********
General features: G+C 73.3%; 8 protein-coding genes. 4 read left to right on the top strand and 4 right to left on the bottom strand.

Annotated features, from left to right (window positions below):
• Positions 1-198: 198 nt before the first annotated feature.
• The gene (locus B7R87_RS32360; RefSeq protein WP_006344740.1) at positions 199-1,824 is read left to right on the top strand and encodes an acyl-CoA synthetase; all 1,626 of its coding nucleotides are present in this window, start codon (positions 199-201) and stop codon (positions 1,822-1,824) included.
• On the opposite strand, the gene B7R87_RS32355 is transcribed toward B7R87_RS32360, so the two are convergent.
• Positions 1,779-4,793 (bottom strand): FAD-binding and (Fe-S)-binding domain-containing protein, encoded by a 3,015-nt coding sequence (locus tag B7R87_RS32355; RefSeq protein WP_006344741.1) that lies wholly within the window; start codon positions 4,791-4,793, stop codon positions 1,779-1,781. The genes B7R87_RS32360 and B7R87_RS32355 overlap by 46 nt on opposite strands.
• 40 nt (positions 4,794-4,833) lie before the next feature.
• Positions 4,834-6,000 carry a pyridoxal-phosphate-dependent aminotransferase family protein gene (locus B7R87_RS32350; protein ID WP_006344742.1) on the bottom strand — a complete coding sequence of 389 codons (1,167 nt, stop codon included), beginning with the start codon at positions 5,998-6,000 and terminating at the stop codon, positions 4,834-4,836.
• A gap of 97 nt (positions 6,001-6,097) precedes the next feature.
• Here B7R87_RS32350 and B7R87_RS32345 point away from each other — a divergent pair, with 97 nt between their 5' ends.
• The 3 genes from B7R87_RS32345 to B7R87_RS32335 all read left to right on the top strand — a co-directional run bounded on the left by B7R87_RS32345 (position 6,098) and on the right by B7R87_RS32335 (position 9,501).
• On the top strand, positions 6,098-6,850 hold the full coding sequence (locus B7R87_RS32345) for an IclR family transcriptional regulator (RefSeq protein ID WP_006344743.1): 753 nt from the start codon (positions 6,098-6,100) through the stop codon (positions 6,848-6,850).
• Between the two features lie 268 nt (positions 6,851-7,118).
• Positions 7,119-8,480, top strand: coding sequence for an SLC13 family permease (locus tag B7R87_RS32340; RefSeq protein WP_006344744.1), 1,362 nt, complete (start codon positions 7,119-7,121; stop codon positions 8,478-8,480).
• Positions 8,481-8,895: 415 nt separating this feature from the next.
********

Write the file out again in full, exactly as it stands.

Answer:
General features: G+C 73.3%; 8 protein-coding genes. 4 read left to right on the top strand and 4 right to left on the bottom strand.

Annotated features, from left to right (window positions below):
• Positions 1-198: 198 nt before the first annotated feature.
• The gene (locus B7R87_RS32360; RefSeq protein WP_006344740.1) at positions 199-1,824 is read left to right on the top strand and encodes an acyl-CoA synthetase; all 1,626 of its coding nucleotides are present in this window, start codon (positions 199-201) and stop codon (positions 1,822-1,824) included.
• On the opposite strand, the gene B7R87_RS32355 is transcribed toward B7R87_RS32360, so the two are convergent.
• Positions 1,779-4,793 (bottom strand): FAD-binding and (Fe-S)-binding domain-containing protein, encoded by a 3,015-nt coding sequence (locus tag B7R87_RS32355; RefSeq protein WP_006344741.1) that lies wholly within the window; start codon positions 4,791-4,793, stop codon positions 1,779-1,781. The genes B7R87_RS32360 and B7R87_RS32355 overlap by 46 nt on opposite strands.
• 40 nt (positions 4,794-4,833) lie before the next feature.
• Positions 4,834-6,000 carry a pyridoxal-phosphate-dependent aminotransferase family protein gene (locus B7R87_RS32350; protein ID WP_006344742.1) on the bottom strand — a complete coding sequence of 389 codons (1,167 nt, stop codon included), beginning with the start codon at positions 5,998-6,000 and terminating at the stop codon, positions 4,834-4,836.
• A gap of 97 nt (positions 6,001-6,097) precedes the next feature.
• Here B7R87_RS32350 and B7R87_RS32345 point away from each other — a divergent pair, with 97 nt between their 5' ends.
• The 3 genes from B7R87_RS32345 to B7R87_RS32335 all read left to right on the top strand — a co-directional run bounded on the left by B7R87_RS32345 (position 6,098) and on the right by B7R87_RS32335 (position 9,501).
• On the top strand, positions 6,098-6,850 hold the full coding sequence (locus B7R87_RS32345) for an IclR family transcriptional regulator (RefSeq protein ID WP_006344743.1): 753 nt from the start codon (positions 6,098-6,100) through the stop codon (positions 6,848-6,850).
• Between the two features lie 268 nt (positions 6,851-7,118).
• Positions 7,119-8,480, top strand: coding sequence for an SLC13 family permease (locus tag B7R87_RS32340; RefSeq protein WP_006344744.1), 1,362 nt, complete (start codon positions 7,119-7,121; stop codon positions 8,478-8,480).
• Positions 8,481-8,895: 415 nt separating this feature from the next.